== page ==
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The University of Texas at Austin

2014 Newsletter

Welcome to the Jackson School of Geosciences 2014 Newsletter. A tradition since 1950, the Newsletter highlights research, news and achievements by Jackson School faculty, students, scientists and alumni.

Features

As Mexico deregulates its state-run oil industry, UT-Austin expertise could play a significant role By Tracy Idell Hamilton The Congreso Mexicano del Petróleo, or Mexican Petroleum Congress, bills itself as the most important forum for scientific exchange for oil and gas exploration and production in Mexico. For years it has gathered engineers and executives to...

Jackson School geologist trains astronauts for a trip to the International Space Station and maybe, someday, beyond By John Williams In a training room this June at the National Aeronautics and Space Administration’s Johnson Space Center near Houston, members of the new astronaut class huddled around images of the Rio Grande Rift in New Mexico...

A decade of research on Thwaites Glacier has greatly advanced knowledge of the West Antarctic Ice Sheet’s potential contribution to sea level rise By Tim Green About a decade ago, a de Havilland Twin Otter aircraft flew back and forth over an area the size of New Mexico in the West Antarctic Ice Sheet, sending radar...

Jackson School researchers are unlocking the mighty impacts of tiny technology for energy development and recovery By Joshua Zaffos The difference between boom and bust in the field of energy development is often a matter of inches and guesswork: An abundant reserve can be tapped—or overlooked—depending on the location of a well and properties of...

Analysis reveals how limited natural buffering of Mississippi River pollution is likely contributing to Gulf of Mexico “dead zone” By John Williams “For whatever we lose…, it’s always our self we find in the sea,”the poet E.E. Cummings once wrote. Cummings was no water-quality expert, but his line unintentionally touches upon a major environmental problem:...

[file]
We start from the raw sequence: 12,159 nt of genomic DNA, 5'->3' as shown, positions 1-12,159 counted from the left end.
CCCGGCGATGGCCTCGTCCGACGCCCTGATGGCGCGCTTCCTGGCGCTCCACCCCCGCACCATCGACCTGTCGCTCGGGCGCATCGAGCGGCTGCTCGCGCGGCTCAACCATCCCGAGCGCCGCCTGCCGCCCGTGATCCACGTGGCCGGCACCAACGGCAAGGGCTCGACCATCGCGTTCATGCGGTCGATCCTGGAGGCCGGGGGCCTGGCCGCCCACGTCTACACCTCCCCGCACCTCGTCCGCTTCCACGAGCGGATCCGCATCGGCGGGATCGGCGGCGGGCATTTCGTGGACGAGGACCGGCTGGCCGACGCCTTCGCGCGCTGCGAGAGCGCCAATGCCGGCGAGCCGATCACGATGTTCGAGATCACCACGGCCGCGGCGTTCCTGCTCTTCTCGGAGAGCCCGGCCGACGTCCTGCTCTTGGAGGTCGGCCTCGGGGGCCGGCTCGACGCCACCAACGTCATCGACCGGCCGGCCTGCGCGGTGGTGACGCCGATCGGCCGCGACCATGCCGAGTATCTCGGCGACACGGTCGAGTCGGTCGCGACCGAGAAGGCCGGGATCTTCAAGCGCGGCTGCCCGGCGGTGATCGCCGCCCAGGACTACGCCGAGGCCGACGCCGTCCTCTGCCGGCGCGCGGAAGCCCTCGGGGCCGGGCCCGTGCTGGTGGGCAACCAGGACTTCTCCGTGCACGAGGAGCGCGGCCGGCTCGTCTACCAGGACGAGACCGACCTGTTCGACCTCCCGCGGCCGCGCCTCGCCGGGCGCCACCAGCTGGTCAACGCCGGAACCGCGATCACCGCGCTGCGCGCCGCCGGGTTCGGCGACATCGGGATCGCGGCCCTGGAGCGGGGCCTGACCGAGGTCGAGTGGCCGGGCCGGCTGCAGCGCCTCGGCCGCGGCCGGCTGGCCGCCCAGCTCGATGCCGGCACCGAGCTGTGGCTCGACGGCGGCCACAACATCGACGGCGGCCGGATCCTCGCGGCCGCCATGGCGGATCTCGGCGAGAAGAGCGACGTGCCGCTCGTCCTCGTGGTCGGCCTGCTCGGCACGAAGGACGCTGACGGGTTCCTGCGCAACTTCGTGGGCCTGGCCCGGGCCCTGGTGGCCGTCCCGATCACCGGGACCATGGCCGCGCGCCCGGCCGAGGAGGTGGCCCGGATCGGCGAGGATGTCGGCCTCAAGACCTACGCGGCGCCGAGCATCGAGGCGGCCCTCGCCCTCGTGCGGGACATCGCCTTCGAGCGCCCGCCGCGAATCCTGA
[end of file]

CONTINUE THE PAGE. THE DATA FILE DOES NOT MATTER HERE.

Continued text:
Texas researchers have gained an eagle-eyed view of the world thanks to a premier digital mapping tool By Joshua Zaffos Halloween was particularly scary in the Texas capital in 2013. An intense storm over south Austin caused Onion Creek to top its banks and flood hundreds of homes. In just 15 minutes, the creek rose...

Unbreakable ice alters research plans for UTIG researchers By Terry Britt Even when uncontrollable circumstances keep an expedition from reaching its intended landmark, it does not mean the participants come away empty-handed. Such was the case for those involved in the Totten Expedition, a collaborative scientific research voyage into East Antarctica for about six weeks...

Building a diverse workforce and changing young lives By Angela Curtis At first glance, the two problems may seem unrelated: The geosciences are facing a growing labor shortage, and many talented high school students in underprivileged areas of Texas aren’t realizing their full potential. The Jackson School of Geosciences is addressing both issues with a...

A journey to the Arctic, where polar bears outnumber people, the sun never sets, and the frozen tundra is a geologist’s paradise By Rose Cahalan There’s a pair of binoculars in my backpack, but I don’t need them. The slick head of a ringed seal breaks the water just a stone’s throw from the Zodiac...



Welcome

Sharon MosherAs you browse this year’s alumni Newsletter, I think you will agree that it has been another tremendous year of scientific discovery at the Jackson School of Geosciences... read more



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In the News


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Alumni Notes


Library Report


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